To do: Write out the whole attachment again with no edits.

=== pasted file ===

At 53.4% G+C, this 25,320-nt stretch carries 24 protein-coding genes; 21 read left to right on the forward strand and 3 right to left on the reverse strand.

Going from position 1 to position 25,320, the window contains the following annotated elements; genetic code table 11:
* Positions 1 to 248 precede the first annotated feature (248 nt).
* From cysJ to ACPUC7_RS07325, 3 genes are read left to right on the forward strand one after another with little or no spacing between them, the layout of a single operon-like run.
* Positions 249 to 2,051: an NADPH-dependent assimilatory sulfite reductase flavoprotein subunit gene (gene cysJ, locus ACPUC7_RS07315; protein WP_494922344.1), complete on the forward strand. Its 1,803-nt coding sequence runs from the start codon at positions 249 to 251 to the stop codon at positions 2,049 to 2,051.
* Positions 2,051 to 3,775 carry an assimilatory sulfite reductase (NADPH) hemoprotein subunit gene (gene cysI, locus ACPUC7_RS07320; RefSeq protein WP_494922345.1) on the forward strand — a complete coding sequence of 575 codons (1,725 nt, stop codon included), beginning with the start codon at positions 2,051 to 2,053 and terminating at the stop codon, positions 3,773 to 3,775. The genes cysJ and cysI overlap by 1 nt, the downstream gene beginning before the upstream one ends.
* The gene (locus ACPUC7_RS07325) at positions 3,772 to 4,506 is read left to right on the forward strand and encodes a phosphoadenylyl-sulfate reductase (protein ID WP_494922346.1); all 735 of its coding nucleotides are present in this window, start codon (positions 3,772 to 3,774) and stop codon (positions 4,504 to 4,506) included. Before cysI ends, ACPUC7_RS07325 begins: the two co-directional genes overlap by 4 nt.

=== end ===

At 53.4% G+C, this 25,320-nt stretch carries 24 protein-coding genes; 21 read left to right on the forward strand and 3 right to left on the reverse strand.

Going from position 1 to position 25,320, the window contains the following annotated elements; genetic code table 11:
* Positions 1 to 248 precede the first annotated feature (248 nt).
* From cysJ to ACPUC7_RS07325, 3 genes are read left to right on the forward strand one after another with little or no spacing between them, the layout of a single operon-like run.
* Positions 249 to 2,051: an NADPH-dependent assimilatory sulfite reductase flavoprotein subunit gene (gene cysJ, locus ACPUC7_RS07315; protein WP_494922344.1), complete on the forward strand. Its 1,803-nt coding sequence runs from the start codon at positions 249 to 251 to the stop codon at positions 2,049 to 2,051.
* Positions 2,051 to 3,775 carry an assimilatory sulfite reductase (NADPH) hemoprotein subunit gene (gene cysI, locus ACPUC7_RS07320; RefSeq protein WP_494922345.1) on the forward strand — a complete coding sequence of 575 codons (1,725 nt, stop codon included), beginning with the start codon at positions 2,051 to 2,053 and terminating at the stop codon, positions 3,773 to 3,775. The genes cysJ and cysI overlap by 1 nt, the downstream gene beginning before the upstream one ends.
* The gene (locus ACPUC7_RS07325) at positions 3,772 to 4,506 is read left to right on the forward strand and encodes a phosphoadenylyl-sulfate reductase (protein ID WP_494922346.1); all 735 of its coding nucleotides are present in this window, start codon (positions 3,772 to 3,774) and stop codon (positions 4,504 to 4,506) included. Before cysI ends, ACPUC7_RS07325 begins: the two co-directional genes overlap by 4 nt.